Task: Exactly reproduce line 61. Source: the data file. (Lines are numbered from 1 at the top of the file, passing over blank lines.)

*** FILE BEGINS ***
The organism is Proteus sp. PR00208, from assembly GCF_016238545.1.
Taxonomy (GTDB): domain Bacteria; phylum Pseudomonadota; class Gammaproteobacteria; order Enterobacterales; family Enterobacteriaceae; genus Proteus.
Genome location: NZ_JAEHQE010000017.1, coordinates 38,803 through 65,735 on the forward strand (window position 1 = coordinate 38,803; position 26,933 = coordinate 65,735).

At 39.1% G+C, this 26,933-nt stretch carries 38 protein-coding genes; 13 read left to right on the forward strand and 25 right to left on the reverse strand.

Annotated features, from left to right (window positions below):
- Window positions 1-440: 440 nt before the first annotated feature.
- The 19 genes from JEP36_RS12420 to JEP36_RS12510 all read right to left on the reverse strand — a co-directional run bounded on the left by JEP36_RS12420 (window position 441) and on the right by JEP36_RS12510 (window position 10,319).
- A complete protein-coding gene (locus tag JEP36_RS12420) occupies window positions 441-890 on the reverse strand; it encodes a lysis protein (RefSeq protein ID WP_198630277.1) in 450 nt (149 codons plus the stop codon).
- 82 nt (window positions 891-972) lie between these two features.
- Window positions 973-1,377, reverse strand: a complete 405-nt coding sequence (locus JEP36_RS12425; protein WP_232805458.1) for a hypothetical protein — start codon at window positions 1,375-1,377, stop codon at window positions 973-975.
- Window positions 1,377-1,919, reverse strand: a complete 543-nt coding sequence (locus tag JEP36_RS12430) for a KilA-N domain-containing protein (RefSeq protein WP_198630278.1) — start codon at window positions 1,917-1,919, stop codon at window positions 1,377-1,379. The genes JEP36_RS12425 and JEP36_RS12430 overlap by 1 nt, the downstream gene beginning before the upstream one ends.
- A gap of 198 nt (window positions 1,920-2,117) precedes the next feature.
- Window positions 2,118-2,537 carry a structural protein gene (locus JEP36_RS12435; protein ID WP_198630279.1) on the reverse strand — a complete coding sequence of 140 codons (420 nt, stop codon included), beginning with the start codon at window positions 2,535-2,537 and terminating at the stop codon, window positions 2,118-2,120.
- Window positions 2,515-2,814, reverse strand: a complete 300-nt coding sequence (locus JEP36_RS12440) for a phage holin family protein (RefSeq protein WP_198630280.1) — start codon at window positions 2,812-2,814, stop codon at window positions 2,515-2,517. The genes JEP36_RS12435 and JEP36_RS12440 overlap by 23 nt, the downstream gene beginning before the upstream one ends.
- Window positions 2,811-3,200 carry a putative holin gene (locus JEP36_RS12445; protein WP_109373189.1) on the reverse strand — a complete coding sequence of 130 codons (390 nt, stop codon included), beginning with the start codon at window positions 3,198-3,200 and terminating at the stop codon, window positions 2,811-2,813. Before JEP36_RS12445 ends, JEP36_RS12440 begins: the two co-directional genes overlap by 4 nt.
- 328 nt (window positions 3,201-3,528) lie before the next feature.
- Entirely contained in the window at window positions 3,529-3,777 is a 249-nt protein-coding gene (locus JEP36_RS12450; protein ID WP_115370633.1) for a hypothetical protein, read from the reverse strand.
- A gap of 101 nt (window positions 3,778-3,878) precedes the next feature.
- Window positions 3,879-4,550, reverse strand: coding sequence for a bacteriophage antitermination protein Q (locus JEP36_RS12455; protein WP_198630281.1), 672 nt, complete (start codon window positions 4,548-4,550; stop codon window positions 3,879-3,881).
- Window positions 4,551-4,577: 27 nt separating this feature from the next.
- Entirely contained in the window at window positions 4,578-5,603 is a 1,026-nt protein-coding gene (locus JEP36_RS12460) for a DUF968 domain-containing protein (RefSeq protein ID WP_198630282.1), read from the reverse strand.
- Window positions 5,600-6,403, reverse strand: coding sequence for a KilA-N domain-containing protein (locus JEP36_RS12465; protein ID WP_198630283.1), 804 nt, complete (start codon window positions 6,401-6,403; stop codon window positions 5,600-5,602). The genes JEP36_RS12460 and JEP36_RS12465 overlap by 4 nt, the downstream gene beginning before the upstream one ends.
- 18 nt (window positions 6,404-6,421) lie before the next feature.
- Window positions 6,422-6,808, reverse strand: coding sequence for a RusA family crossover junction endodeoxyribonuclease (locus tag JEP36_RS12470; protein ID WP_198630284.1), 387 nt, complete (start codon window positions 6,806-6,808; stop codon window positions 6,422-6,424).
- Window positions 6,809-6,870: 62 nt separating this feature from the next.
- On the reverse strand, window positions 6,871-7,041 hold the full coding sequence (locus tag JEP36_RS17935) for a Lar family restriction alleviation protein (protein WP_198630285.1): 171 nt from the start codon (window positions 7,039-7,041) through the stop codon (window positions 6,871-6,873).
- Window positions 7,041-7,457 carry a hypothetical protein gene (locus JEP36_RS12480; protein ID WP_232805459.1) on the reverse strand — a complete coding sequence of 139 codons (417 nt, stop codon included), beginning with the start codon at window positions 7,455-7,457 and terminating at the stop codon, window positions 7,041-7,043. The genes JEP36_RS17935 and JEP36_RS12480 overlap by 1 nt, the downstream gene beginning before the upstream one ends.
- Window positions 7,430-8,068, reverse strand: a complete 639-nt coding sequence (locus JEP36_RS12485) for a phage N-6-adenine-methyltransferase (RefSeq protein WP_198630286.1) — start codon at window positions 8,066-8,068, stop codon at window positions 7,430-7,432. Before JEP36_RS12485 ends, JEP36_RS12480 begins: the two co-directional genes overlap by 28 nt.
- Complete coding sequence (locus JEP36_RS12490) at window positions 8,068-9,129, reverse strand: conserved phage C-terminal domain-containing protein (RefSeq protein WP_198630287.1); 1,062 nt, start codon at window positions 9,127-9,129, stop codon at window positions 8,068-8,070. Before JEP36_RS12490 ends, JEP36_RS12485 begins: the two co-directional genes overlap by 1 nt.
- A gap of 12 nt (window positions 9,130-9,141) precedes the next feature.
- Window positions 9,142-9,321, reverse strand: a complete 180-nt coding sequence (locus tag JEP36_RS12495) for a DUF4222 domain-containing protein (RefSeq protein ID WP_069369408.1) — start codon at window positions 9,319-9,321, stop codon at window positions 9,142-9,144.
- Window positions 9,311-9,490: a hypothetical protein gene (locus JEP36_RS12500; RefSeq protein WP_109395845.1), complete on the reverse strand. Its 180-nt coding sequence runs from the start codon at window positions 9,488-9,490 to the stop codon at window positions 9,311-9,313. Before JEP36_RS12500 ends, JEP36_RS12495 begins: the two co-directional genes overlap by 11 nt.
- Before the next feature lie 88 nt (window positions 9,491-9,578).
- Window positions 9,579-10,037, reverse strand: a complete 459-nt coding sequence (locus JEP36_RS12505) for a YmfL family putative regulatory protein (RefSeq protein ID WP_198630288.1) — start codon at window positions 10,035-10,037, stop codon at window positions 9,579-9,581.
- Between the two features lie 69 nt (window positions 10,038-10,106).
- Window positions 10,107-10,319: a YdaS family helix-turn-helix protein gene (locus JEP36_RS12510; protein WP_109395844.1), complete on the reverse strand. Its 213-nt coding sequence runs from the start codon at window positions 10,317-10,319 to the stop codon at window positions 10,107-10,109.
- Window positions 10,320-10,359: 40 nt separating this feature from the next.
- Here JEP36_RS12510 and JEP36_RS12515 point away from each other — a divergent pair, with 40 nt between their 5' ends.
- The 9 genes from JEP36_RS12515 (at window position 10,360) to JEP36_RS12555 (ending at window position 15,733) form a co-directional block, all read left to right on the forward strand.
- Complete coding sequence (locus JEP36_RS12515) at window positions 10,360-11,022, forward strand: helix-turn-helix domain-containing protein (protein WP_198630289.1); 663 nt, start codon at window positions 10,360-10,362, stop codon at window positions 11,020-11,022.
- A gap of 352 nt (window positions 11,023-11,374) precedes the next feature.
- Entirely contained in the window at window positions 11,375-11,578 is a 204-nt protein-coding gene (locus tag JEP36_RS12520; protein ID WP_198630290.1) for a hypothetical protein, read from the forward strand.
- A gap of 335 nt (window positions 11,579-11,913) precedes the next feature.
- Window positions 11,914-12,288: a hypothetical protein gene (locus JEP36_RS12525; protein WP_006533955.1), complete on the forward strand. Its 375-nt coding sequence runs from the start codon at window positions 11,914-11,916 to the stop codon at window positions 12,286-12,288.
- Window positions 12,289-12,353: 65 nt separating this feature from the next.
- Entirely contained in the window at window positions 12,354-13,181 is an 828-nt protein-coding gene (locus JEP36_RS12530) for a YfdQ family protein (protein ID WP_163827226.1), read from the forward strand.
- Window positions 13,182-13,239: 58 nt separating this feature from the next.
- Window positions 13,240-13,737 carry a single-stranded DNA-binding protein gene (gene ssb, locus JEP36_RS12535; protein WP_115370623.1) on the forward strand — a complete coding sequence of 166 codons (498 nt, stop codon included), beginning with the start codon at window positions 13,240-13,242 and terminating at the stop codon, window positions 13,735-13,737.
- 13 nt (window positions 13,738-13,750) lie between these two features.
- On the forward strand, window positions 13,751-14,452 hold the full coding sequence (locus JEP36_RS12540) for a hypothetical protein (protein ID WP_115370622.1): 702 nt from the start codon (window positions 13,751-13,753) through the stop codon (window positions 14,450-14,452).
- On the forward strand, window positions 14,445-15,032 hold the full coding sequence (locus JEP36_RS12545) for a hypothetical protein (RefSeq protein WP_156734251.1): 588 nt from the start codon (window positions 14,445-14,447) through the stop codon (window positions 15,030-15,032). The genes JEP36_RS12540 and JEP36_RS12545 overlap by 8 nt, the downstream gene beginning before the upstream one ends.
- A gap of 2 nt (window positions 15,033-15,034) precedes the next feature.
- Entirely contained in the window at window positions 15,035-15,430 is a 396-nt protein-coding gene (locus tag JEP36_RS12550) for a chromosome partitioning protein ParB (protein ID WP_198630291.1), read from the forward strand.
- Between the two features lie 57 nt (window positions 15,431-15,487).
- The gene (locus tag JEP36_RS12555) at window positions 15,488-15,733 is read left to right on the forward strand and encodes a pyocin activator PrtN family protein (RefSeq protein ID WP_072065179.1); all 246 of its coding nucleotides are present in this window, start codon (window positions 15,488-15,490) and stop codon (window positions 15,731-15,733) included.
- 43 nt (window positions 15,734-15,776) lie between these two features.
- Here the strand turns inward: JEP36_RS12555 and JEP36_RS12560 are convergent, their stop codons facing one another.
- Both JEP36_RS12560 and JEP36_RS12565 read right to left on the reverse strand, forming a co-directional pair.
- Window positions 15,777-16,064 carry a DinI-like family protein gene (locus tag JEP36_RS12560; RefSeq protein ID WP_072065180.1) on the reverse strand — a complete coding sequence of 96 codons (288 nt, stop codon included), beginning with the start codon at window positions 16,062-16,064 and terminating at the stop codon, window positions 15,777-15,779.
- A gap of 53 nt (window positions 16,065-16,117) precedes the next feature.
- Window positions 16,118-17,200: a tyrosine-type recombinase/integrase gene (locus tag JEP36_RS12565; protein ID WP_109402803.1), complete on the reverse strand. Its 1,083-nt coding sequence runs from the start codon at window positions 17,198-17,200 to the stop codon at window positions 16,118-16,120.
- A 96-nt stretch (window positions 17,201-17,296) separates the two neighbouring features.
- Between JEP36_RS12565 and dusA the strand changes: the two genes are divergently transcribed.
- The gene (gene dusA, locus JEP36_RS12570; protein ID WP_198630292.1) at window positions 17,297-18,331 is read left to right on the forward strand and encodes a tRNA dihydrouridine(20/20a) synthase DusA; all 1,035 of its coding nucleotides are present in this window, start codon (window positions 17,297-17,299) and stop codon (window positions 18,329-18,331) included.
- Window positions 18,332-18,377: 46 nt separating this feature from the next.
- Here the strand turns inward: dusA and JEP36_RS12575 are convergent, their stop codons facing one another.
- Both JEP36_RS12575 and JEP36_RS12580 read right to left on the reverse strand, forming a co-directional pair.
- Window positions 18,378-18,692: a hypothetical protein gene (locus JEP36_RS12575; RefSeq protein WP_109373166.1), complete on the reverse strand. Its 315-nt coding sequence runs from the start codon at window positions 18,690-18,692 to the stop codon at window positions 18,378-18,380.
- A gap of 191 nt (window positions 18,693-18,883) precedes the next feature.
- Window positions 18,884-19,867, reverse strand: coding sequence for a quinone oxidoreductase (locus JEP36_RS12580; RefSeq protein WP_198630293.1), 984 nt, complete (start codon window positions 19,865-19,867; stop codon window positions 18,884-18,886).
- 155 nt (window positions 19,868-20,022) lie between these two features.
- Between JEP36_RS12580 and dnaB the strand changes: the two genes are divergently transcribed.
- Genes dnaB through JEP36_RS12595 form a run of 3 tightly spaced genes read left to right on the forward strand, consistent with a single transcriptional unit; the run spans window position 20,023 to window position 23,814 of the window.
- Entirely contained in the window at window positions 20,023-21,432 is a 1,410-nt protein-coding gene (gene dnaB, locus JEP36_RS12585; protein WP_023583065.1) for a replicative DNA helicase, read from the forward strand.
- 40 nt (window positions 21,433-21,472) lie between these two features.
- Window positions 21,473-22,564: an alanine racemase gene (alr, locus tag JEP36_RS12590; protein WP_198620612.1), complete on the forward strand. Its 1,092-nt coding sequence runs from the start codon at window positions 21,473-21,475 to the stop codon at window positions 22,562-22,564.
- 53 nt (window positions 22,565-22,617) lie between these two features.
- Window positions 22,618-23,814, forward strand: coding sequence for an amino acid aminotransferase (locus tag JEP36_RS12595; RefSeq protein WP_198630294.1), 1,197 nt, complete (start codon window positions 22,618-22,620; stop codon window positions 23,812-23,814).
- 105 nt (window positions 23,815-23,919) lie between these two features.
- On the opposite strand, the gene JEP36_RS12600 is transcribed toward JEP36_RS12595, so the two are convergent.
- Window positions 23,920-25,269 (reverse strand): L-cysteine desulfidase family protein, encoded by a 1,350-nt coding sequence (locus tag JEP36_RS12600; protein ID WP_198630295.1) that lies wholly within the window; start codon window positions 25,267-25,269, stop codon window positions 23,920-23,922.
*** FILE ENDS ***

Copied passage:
- Window positions 16,118-17,200: a tyrosine-type recombinase/integrase gene (locus tag JEP36_RS12565; protein ID WP_109402803.1), complete on the reverse strand. Its 1,083-nt coding sequence runs from the start codon at window positions 17,198-17,200 to the stop codon at window positions 16,118-16,120.